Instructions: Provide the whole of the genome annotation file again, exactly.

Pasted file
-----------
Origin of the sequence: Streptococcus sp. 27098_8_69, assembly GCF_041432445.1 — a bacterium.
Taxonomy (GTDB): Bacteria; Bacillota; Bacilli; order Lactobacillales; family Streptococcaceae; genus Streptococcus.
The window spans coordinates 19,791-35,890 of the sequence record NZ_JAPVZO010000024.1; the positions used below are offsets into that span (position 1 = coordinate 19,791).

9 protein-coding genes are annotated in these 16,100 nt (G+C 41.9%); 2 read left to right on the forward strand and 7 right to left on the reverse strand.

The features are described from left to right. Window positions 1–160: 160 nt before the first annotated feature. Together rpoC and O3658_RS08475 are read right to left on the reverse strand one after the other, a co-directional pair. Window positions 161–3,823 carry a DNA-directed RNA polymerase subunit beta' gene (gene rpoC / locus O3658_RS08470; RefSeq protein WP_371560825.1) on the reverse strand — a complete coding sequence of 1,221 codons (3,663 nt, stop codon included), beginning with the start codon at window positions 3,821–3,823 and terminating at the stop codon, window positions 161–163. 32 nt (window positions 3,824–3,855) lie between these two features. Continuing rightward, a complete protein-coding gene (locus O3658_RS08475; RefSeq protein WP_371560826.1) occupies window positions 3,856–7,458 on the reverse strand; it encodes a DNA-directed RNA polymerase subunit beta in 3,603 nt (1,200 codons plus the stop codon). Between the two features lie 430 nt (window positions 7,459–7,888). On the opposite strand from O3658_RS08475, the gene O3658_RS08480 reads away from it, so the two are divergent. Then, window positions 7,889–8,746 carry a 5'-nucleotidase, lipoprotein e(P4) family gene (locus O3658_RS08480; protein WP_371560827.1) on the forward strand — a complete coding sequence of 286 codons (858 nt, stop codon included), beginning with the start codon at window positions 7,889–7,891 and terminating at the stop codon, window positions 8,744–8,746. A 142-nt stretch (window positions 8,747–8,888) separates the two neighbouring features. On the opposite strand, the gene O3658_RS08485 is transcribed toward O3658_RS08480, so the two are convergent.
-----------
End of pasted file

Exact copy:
Origin of the sequence: Streptococcus sp. 27098_8_69, assembly GCF_041432445.1 — a bacterium.
Taxonomy (GTDB): Bacteria; Bacillota; Bacilli; order Lactobacillales; family Streptococcaceae; genus Streptococcus.
The window spans coordinates 19,791-35,890 of the sequence record NZ_JAPVZO010000024.1; the positions used below are offsets into that span (position 1 = coordinate 19,791).

9 protein-coding genes are annotated in these 16,100 nt (G+C 41.9%); 2 read left to right on the forward strand and 7 right to left on the reverse strand.

The features are described from left to right. Window positions 1–160: 160 nt before the first annotated feature. Together rpoC and O3658_RS08475 are read right to left on the reverse strand one after the other, a co-directional pair. Window positions 161–3,823 carry a DNA-directed RNA polymerase subunit beta' gene (gene rpoC / locus O3658_RS08470; RefSeq protein WP_371560825.1) on the reverse strand — a complete coding sequence of 1,221 codons (3,663 nt, stop codon included), beginning with the start codon at window positions 3,821–3,823 and terminating at the stop codon, window positions 161–163. 32 nt (window positions 3,824–3,855) lie between these two features. Continuing rightward, a complete protein-coding gene (locus O3658_RS08475; RefSeq protein WP_371560826.1) occupies window positions 3,856–7,458 on the reverse strand; it encodes a DNA-directed RNA polymerase subunit beta in 3,603 nt (1,200 codons plus the stop codon). Between the two features lie 430 nt (window positions 7,459–7,888). On the opposite strand from O3658_RS08475, the gene O3658_RS08480 reads away from it, so the two are divergent. Then, window positions 7,889–8,746 carry a 5'-nucleotidase, lipoprotein e(P4) family gene (locus O3658_RS08480; protein WP_371560827.1) on the forward strand — a complete coding sequence of 286 codons (858 nt, stop codon included), beginning with the start codon at window positions 7,889–7,891 and terminating at the stop codon, window positions 8,744–8,746. A 142-nt stretch (window positions 8,747–8,888) separates the two neighbouring features. On the opposite strand, the gene O3658_RS08485 is transcribed toward O3658_RS08480, so the two are convergent.